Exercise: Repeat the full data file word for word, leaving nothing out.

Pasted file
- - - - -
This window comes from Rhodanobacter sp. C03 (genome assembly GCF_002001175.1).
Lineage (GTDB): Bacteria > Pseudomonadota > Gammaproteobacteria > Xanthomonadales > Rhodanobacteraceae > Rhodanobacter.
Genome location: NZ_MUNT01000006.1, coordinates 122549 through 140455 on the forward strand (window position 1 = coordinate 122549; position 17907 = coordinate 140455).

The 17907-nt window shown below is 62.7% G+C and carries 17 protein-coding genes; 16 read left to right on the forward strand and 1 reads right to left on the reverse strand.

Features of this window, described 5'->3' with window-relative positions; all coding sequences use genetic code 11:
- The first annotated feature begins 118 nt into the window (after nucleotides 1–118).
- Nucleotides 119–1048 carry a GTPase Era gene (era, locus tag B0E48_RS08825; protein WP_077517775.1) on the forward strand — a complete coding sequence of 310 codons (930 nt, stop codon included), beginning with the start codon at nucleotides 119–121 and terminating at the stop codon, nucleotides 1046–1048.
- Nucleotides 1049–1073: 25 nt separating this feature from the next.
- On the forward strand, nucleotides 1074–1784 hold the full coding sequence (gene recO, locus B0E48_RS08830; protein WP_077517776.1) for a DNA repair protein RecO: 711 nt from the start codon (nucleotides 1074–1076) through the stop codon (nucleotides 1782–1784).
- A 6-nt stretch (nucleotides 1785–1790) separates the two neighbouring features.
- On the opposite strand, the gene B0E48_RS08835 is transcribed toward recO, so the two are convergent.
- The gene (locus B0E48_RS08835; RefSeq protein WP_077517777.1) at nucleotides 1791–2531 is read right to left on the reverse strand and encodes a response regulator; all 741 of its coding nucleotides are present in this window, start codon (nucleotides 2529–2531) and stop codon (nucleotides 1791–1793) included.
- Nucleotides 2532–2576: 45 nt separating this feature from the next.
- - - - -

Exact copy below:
This window comes from Rhodanobacter sp. C03 (genome assembly GCF_002001175.1).
Lineage (GTDB): Bacteria > Pseudomonadota > Gammaproteobacteria > Xanthomonadales > Rhodanobacteraceae > Rhodanobacter.
Genome location: NZ_MUNT01000006.1, coordinates 122549 through 140455 on the forward strand (window position 1 = coordinate 122549; position 17907 = coordinate 140455).

The 17907-nt window shown below is 62.7% G+C and carries 17 protein-coding genes; 16 read left to right on the forward strand and 1 reads right to left on the reverse strand.

Features of this window, described 5'->3' with window-relative positions; all coding sequences use genetic code 11:
- The first annotated feature begins 118 nt into the window (after nucleotides 1–118).
- Nucleotides 119–1048 carry a GTPase Era gene (era, locus tag B0E48_RS08825; protein WP_077517775.1) on the forward strand — a complete coding sequence of 310 codons (930 nt, stop codon included), beginning with the start codon at nucleotides 119–121 and terminating at the stop codon, nucleotides 1046–1048.
- Nucleotides 1049–1073: 25 nt separating this feature from the next.
- On the forward strand, nucleotides 1074–1784 hold the full coding sequence (gene recO, locus B0E48_RS08830; protein WP_077517776.1) for a DNA repair protein RecO: 711 nt from the start codon (nucleotides 1074–1076) through the stop codon (nucleotides 1782–1784).
- A 6-nt stretch (nucleotides 1785–1790) separates the two neighbouring features.
- On the opposite strand, the gene B0E48_RS08835 is transcribed toward recO, so the two are convergent.
- The gene (locus B0E48_RS08835; RefSeq protein WP_077517777.1) at nucleotides 1791–2531 is read right to left on the reverse strand and encodes a response regulator; all 741 of its coding nucleotides are present in this window, start codon (nucleotides 2529–2531) and stop codon (nucleotides 1791–1793) included.
- Nucleotides 2532–2576: 45 nt separating this feature from the next.